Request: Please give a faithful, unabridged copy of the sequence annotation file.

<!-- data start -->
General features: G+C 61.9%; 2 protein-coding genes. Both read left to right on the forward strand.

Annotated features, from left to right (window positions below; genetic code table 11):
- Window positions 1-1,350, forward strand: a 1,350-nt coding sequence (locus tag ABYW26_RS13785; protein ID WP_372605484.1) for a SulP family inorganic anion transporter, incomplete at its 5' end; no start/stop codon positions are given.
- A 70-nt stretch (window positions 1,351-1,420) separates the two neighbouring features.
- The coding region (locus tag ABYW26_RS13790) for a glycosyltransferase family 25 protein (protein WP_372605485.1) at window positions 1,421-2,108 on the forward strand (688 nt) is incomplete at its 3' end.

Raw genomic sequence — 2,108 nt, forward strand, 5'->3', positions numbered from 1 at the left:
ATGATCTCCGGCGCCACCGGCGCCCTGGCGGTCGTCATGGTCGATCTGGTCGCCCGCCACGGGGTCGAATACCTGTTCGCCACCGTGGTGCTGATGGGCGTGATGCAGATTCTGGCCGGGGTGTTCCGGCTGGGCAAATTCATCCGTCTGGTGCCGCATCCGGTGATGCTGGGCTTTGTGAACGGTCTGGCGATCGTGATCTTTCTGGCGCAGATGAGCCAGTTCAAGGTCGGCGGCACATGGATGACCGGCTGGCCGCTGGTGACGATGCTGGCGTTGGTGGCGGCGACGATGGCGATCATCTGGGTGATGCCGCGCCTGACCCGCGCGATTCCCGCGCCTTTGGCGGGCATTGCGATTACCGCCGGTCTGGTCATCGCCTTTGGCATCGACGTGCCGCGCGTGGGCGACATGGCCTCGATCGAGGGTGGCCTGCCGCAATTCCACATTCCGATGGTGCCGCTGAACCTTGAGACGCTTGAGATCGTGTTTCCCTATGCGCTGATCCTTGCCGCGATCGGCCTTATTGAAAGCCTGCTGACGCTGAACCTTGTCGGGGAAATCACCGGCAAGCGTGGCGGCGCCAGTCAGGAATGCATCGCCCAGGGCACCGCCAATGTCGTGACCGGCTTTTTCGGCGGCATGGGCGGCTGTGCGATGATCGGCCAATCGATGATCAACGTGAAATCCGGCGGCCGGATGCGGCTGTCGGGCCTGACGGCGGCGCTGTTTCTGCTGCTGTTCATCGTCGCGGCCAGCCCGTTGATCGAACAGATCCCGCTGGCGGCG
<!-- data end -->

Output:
General features: G+C 61.9%; 2 protein-coding genes. Both read left to right on the forward strand.

Annotated features, from left to right (window positions below; genetic code table 11):
- Window positions 1-1,350, forward strand: a 1,350-nt coding sequence (locus tag ABYW26_RS13785; protein ID WP_372605484.1) for a SulP family inorganic anion transporter, incomplete at its 5' end; no start/stop codon positions are given.
- A 70-nt stretch (window positions 1,351-1,420) separates the two neighbouring features.
- The coding region (locus tag ABYW26_RS13790) for a glycosyltransferase family 25 protein (protein WP_372605485.1) at window positions 1,421-2,108 on the forward strand (688 nt) is incomplete at its 3' end.

Raw genomic sequence — 2,108 nt, forward strand, 5'->3', positions numbered from 1 at the left:
ATGATCTCCGGCGCCACCGGCGCCCTGGCGGTCGTCATGGTCGATCTGGTCGCCCGCCACGGGGTCGAATACCTGTTCGCCACCGTGGTGCTGATGGGCGTGATGCAGATTCTGGCCGGGGTGTTCCGGCTGGGCAAATTCATCCGTCTGGTGCCGCATCCGGTGATGCTGGGCTTTGTGAACGGTCTGGCGATCGTGATCTTTCTGGCGCAGATGAGCCAGTTCAAGGTCGGCGGCACATGGATGACCGGCTGGCCGCTGGTGACGATGCTGGCGTTGGTGGCGGCGACGATGGCGATCATCTGGGTGATGCCGCGCCTGACCCGCGCGATTCCCGCGCCTTTGGCGGGCATTGCGATTACCGCCGGTCTGGTCATCGCCTTTGGCATCGACGTGCCGCGCGTGGGCGACATGGCCTCGATCGAGGGTGGCCTGCCGCAATTCCACATTCCGATGGTGCCGCTGAACCTTGAGACGCTTGAGATCGTGTTTCCCTATGCGCTGATCCTTGCCGCGATCGGCCTTATTGAAAGCCTGCTGACGCTGAACCTTGTCGGGGAAATCACCGGCAAGCGTGGCGGCGCCAGTCAGGAATGCATCGCCCAGGGCACCGCCAATGTCGTGACCGGCTTTTTCGGCGGCATGGGCGGCTGTGCGATGATCGGCCAATCGATGATCAACGTGAAATCCGGCGGCCGGATGCGGCTGTCGGGCCTGACGGCGGCGCTGTTTCTGCTGCTGTTCATCGTCGCGGCCAGCCCGTTGATCGAACAGATCCCGCTGGCGGCG